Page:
Medicare does not require you to use it as your primary insurance; however, your private health insurance carrier probably will, especially if your employer is paying for your health insurance.

Yes, if his private insurance carrier will let him.

The vandal if the can be found and sued. Otherwise your insurance if you have full coverage. You will pay a deductible and recover the deductible if the vandal is ever found and successfully sued by your insurance carrier.

Yes, you can be covered by multiple dental policies. There will be one insurance carrier as your primary insurance and the second insurance carrier will be your secondary insurance.

No; however, your private health insurance carrier probably will require that, especially if your employer is paying for your health insurance.

After you have received the Explanation Of Benefits (EOB) from your primary carrier if there is coordination of benefits. If the secondary insurance is an indemnity you do not need to wait.

No, they must inform you of changes to the insurance contract. However, if they sent notice, they will usually have file information on when and where sent.

There is no law requiring this; however, your private insurance carrier will probably require it.

If you decide to go through your carrier -- and assuming your policy doesn't have a provision for waiving your deductible under these circumstances -- then, yes, you'll have to pay your deductible.Your carrier will then pursue the at-fault party for all monies paid, including your deductible.Keep in mind that applying your deductible has nothing to do with liability. It doesn't matter if your car was parked and unoccupied, or if you were rear-ended. Rather, the deductible is the portion you agreed to pay in the event of ANY loss, regardless of liability.If the at-fault carrier agrees to pay for the damages (which they should, given the facts-of-loss), then you're correct: You wouldn't pay your deductible.Your deductible applies only if you're going through your own carrier, and even then, the at-fault party still owes for ALL the damages. By avoiding your own carrier, you shouldn't have to pay out-of-pocket for any of the damages.Also, if you do decide to go through your own carrier, they might waive your deductible if they confirm that the at-fault driver has active insurance, and if they confirm that the other carrier is willing to pay.A personal experience:When I called my insurance company about this, they told me that if the at-fault person's insurance company (I'm assuming they're at fault since they hit a parked car) assumes liability (again, since they're most likely liable) they'll cover the damages and I won't have the pay the deductible. Did I hear this wrong? Also, I live in Pennsylvania, and from what I hear our insurance laws are a little goofy.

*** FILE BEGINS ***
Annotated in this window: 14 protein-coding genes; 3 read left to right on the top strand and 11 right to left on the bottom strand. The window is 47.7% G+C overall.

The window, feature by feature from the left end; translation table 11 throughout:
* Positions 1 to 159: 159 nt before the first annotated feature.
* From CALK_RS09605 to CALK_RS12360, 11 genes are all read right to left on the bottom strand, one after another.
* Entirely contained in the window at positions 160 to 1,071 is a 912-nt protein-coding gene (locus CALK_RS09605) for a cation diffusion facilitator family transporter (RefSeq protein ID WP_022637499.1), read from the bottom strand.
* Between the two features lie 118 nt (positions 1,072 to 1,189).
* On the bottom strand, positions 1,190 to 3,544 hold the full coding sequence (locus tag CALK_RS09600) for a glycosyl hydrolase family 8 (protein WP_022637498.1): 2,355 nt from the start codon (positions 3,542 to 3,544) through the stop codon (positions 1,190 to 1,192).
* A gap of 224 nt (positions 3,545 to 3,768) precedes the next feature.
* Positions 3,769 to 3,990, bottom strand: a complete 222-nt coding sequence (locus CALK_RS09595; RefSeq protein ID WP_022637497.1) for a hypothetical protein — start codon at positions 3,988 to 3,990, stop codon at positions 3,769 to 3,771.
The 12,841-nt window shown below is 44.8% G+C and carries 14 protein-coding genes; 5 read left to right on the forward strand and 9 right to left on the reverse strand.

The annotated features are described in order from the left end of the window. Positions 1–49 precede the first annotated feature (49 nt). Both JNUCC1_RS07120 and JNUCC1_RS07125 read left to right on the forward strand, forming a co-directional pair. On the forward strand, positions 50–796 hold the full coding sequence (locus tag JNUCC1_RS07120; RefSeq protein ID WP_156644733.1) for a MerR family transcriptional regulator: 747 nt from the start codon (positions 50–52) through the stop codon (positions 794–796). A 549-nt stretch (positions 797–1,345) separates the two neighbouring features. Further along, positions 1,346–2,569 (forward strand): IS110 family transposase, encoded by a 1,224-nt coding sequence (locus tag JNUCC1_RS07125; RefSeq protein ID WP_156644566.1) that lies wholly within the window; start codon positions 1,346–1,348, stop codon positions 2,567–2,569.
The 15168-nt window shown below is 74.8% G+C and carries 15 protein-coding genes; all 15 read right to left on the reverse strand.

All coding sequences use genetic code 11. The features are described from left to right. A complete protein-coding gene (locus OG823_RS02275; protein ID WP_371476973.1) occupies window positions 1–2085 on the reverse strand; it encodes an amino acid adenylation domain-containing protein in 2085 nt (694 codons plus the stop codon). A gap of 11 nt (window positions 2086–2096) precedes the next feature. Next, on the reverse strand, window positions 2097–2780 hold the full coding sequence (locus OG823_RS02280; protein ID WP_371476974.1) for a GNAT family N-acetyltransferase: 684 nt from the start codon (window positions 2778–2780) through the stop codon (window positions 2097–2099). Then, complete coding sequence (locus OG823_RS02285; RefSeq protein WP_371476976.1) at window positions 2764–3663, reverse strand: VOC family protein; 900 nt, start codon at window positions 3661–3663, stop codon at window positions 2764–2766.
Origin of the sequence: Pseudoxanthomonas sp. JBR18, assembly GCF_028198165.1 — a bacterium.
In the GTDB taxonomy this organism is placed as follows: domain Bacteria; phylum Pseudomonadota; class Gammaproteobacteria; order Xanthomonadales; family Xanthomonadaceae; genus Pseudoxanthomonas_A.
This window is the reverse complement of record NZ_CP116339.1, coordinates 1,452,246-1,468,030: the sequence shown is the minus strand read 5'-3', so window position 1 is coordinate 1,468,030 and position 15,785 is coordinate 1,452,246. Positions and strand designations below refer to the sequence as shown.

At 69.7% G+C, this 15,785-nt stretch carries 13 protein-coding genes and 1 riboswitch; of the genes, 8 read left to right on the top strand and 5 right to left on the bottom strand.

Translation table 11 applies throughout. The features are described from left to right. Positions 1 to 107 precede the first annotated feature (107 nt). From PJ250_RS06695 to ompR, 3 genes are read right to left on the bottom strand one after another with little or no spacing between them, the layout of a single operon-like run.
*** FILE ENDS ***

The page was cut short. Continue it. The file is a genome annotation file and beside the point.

If on medicare you can't, b/c social security will deduct b/c you get your payment. If you have a supplement or mapd policy call insurance carrier